The half-century journey from Boulez's Flute Sonatina to Berio's Ofanim is a journey not just from one time to another but from one kind of time to another. To Boulez in the 1940s, time was a railway track, and the composer's duty was to be on the train, preferably driving the engine. The view to the sides was irrelevant. Shostakovich, Britten, Poulenc, Copland, Dallapiccola: such other voices of the 1940s could not be heard by those on the history express. Even Stravinsky and Schoenberg could not be heard.
But though it may be hard still to sympathize with the young enthusiast's intolerance and ungenerousness, there was something brave and inspiriting about the late modernist adventure. Otherwise it could hardly have commanded such widespread attention and support, nor could it have resulted in works which took music to the edges of the possible so quickly and in so many different directions: Le marteau sans maiître, Gruppen, the Barraqué Sonata, Tempi concertati, Movements, 4' 33", Partitions, Oiseaux exotiques, and Il canto sospeso make an extraordinary bunch of works to have come out of one decade, the 1950s. The changes they brought cannot be unsaid. Even the splitting of time -- for now we look back not along one pair of ever parallel rails but into a tangle of ribbons blowing behind us and constantly changing in what they reveal of themselves (what they reveal, therefore, of us) -- even this splitting into so many simultaneous histories was implicit in the 1950s, in the divergences among the works just mentioned.
It was in the early 1960s, though, that the idea of a single way forward became untenable, even as music acquired again qualities of richness and diversity: this was the time of Chronochromie, of La mort de Virgile, of Kontakte, of Epifanie, of Pli selon pli. And towards the end of the 1960s composers began to took seriously at what 'progress' had left out of account: harmonic continuity, pulse, expressive gesture, theatre, the past. Hence Requiem Canticles. Hence Sinfonia. Hence Punch and Judy. Hence Hymnen. Hence Die Soldaten. And hence the vitality of early minimalism.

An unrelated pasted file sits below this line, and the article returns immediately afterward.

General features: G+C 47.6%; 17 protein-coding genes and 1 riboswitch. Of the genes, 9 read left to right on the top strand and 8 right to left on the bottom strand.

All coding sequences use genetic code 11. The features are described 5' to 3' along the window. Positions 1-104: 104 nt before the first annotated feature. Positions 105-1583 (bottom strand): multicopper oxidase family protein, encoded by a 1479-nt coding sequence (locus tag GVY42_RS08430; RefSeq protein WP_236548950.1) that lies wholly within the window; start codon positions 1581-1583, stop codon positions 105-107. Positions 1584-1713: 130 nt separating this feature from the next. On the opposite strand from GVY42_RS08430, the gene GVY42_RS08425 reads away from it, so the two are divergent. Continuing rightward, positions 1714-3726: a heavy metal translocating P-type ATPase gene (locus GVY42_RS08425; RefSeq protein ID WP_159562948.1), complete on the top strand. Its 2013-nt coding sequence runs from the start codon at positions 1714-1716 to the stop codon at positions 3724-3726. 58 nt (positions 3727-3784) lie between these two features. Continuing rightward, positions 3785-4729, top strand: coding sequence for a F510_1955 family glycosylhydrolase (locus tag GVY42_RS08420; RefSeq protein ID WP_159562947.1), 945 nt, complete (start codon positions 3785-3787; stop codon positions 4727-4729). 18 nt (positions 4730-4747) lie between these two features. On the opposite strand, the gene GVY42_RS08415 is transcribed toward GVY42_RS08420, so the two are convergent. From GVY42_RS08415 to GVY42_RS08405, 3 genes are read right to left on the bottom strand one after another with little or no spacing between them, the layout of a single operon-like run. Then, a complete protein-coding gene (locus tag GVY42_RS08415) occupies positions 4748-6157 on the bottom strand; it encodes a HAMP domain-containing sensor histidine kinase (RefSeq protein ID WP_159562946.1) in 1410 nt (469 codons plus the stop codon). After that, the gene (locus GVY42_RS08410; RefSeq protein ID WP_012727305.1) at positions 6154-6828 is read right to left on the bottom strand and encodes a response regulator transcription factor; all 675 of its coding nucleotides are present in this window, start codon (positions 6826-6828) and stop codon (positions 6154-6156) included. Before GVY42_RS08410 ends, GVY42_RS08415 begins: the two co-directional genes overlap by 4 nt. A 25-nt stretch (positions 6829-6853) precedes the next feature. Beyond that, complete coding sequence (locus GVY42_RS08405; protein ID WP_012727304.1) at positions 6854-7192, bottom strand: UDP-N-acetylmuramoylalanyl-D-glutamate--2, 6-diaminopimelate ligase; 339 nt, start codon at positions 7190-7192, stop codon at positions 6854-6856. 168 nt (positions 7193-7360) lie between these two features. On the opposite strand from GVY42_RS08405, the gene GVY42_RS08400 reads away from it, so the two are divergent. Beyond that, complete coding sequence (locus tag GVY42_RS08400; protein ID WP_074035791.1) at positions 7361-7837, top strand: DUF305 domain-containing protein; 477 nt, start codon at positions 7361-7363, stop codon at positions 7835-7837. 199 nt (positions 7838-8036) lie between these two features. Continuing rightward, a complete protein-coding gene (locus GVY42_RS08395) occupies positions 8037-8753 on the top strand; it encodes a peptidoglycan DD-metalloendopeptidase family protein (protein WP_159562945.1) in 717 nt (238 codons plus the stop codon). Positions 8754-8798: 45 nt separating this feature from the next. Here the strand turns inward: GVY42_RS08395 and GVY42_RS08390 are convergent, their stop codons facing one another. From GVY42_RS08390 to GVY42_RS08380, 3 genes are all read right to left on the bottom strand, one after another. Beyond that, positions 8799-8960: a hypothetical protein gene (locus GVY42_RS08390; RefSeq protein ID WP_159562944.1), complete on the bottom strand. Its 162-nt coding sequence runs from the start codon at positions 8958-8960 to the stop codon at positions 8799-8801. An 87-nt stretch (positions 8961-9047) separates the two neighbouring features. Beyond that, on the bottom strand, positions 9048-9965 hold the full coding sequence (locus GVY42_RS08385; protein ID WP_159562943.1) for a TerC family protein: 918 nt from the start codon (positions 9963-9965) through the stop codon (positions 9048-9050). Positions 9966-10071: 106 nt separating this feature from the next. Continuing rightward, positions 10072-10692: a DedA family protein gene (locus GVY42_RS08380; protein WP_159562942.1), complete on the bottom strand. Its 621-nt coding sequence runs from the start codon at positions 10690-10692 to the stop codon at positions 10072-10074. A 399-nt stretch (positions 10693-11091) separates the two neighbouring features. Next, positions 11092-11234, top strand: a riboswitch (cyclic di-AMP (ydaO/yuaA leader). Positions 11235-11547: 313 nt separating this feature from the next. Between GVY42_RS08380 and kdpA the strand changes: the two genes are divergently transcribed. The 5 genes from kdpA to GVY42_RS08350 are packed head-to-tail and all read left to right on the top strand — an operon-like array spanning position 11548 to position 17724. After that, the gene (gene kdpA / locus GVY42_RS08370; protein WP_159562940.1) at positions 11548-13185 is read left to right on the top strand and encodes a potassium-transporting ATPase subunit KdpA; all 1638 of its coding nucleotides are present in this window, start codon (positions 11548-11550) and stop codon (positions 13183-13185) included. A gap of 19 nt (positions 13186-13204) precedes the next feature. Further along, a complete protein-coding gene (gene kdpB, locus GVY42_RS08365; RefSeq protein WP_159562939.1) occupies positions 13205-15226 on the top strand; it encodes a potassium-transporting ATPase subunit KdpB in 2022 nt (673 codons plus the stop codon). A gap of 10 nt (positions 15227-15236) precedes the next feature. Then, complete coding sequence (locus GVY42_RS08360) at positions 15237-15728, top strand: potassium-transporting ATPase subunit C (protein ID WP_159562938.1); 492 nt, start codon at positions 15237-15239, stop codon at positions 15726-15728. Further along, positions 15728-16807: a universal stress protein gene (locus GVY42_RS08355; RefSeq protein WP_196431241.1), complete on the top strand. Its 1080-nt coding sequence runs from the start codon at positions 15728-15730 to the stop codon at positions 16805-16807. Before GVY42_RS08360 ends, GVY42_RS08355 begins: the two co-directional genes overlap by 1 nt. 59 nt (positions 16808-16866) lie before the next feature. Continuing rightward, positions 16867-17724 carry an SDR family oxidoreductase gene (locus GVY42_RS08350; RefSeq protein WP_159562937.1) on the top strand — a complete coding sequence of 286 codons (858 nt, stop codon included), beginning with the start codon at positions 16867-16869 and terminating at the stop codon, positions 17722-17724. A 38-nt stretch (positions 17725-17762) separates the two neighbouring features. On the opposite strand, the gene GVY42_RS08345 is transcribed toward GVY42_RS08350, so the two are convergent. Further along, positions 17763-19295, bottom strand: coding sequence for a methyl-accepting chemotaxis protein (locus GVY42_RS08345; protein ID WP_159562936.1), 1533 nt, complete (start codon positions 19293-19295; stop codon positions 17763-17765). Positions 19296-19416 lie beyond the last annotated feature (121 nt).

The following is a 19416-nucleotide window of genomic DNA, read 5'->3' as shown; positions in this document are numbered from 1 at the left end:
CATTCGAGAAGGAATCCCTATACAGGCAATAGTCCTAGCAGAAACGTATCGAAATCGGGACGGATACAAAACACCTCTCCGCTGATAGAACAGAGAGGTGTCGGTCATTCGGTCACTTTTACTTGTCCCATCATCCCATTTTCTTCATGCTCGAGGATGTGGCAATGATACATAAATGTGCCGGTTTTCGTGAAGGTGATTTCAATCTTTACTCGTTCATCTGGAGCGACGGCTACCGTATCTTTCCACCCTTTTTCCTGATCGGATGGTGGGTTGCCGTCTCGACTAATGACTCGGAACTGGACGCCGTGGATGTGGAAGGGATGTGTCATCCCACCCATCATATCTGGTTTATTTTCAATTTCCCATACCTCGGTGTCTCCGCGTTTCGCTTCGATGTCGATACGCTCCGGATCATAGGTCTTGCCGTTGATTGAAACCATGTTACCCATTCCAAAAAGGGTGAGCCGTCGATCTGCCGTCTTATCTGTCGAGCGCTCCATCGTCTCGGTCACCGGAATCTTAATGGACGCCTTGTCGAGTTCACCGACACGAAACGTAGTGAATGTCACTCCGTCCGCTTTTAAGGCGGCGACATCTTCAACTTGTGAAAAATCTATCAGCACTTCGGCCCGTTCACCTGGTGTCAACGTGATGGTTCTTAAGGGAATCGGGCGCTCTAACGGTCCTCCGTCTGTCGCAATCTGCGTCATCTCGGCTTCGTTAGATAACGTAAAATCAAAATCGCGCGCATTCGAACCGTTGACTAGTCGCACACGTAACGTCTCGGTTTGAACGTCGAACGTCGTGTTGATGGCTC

Yet after those few years of hope and chaos, at the end of the 1960s and into the early 1970s, music entered a relatively barren period -- a period, perhaps, of exhaustion, and of confusion caused by the absence of any generally agreed aim or aesthetic. The doubtfulness of that time was, I think, reflected in the first version of this book, which is one reason why a thorough-going revision was necessary, because now the atmosphere is very different. What happened in the mid-1980s was quite extraordinary: The Mask of Orpheus and Earth Dances, Un re in ascolto and Formazioni, Saint FranÇois d'Assise, the Kafka-Fragmente, the Carceri d'invenzione, Prometeo, Nixon in China, the late works of Feldman and Cage. As to the reason --